HELENA – Former U.S. Sen. Max Baucus, D-Mont., soon will be taking up his duties as U.S. ambassador in China, a State Department spokesman said.
He will succeed former Ambassador Gary Locke, who departed from Beijing on Saturday, said the State Department official, who asked not to be quoted by name. He did not say specifically when Baucus would assume his duties as ambassador in China.
Baucus resigned from the Senate on Feb. 6, shortly after the chamber voted 96-0 to confirm him.
He was sworn in as ambassador on Feb. 21 by Vice President Joe Biden at a closed-door ceremony at the State Department.
President Barack Obama had announced his intent to nominate Baucus for the post in December and formally sent Baucus’ nomination to the Senate on Jan. 7.
Since leaving the Senate, Baucus has been participating in what is commonly referred to as “ambassador school” for ambassador-designates to learn more about the country to which they have been assigned.
Baucus has drawn criticism for answering a question at his confirmation hearing by saying, “I’m no real expert on China.”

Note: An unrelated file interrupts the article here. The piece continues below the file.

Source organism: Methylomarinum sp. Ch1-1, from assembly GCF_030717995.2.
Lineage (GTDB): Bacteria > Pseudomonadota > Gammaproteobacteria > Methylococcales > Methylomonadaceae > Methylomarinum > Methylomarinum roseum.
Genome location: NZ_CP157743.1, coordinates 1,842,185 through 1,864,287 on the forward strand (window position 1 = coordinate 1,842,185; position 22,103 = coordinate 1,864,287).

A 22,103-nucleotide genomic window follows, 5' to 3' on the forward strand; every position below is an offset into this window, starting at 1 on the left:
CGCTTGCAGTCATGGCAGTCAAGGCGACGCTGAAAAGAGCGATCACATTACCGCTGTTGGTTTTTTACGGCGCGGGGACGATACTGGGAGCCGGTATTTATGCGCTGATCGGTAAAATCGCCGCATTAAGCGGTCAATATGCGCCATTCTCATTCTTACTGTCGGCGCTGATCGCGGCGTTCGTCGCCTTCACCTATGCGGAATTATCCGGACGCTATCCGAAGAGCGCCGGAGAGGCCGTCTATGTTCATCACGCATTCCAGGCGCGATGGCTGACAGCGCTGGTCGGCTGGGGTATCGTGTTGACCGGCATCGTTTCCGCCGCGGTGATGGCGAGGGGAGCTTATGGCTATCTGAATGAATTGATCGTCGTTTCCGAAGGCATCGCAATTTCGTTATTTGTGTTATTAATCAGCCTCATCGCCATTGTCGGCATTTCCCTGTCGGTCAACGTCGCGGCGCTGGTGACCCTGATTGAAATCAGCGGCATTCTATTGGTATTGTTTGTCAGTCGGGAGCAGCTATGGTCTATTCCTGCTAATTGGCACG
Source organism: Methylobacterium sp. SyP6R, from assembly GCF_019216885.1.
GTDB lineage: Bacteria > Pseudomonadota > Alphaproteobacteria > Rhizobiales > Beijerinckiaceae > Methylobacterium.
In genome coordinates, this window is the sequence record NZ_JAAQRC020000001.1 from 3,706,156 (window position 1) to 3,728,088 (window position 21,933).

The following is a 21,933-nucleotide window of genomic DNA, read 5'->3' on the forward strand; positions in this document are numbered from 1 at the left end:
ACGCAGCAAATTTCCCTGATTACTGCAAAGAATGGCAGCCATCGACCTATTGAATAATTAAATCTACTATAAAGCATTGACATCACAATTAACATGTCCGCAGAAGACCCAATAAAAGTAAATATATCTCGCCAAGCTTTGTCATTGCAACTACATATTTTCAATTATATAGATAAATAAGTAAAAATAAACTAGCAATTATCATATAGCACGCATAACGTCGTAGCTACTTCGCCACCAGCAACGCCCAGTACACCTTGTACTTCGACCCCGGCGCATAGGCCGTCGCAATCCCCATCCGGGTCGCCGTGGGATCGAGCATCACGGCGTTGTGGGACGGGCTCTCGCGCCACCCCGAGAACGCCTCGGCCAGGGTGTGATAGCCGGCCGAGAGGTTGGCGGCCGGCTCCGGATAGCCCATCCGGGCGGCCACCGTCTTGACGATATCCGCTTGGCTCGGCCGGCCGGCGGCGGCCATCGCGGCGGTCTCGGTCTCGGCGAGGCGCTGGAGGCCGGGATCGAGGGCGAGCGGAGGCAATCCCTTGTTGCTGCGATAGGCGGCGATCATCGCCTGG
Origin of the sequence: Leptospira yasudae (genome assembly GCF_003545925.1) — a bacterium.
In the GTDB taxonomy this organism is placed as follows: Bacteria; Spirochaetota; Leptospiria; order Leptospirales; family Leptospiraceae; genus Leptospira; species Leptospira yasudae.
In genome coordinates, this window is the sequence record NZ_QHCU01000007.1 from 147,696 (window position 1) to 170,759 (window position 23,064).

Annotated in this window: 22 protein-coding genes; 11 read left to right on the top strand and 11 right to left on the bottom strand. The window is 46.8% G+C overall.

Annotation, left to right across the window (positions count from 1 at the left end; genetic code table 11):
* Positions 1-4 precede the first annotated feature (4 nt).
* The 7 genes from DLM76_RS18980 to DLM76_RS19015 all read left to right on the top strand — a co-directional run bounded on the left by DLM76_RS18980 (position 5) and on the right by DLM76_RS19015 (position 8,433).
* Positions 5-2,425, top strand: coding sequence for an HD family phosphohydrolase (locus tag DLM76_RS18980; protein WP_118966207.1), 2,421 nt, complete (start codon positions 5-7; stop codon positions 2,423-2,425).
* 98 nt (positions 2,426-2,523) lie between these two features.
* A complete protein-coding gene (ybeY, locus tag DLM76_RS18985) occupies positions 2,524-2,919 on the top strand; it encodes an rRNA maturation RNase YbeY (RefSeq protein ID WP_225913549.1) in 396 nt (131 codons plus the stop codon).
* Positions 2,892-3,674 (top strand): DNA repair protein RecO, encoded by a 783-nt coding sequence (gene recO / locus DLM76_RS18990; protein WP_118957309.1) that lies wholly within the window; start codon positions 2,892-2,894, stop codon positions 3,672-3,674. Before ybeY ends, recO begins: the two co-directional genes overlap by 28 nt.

However, he has visited China eight times on trade missions and, as chairman of the Senate Finance Committee, was considered an expert on trade issues.
Baucus has been “consulting widely within the State Department and numerous other federal agencies to prepare for his assignment,” the State Department official said in response to a question. “He is also meeting with people outside of government, including business leaders, China scholars, NGOs (non-governmental organizations) and others with an interest in and experience with China.”
Baucus will not do any interviews with the reporters “before he presents his credentials in Beijing,” the official said.
In April 2013, Baucus surprised national and state political observers by announcing he wouldn’t seek election to a seventh Senate term in 2014. He had been aggressively raising money for a re-election campaign until shortly before his announcement.
Baucus told the State Bureau last month that the opportunity to serve as ambassador to China would be “a whole new adventure.”
“And it’s so important,” he said. “I think that how well we Americans and the Chinese manage this relationship between our two countries will, more than the relationship of any two other countries in the world, determine the quality of life of Americans, of Chinese and the quality of life, in some respects, of most people in the world, certainly in the Pacific.”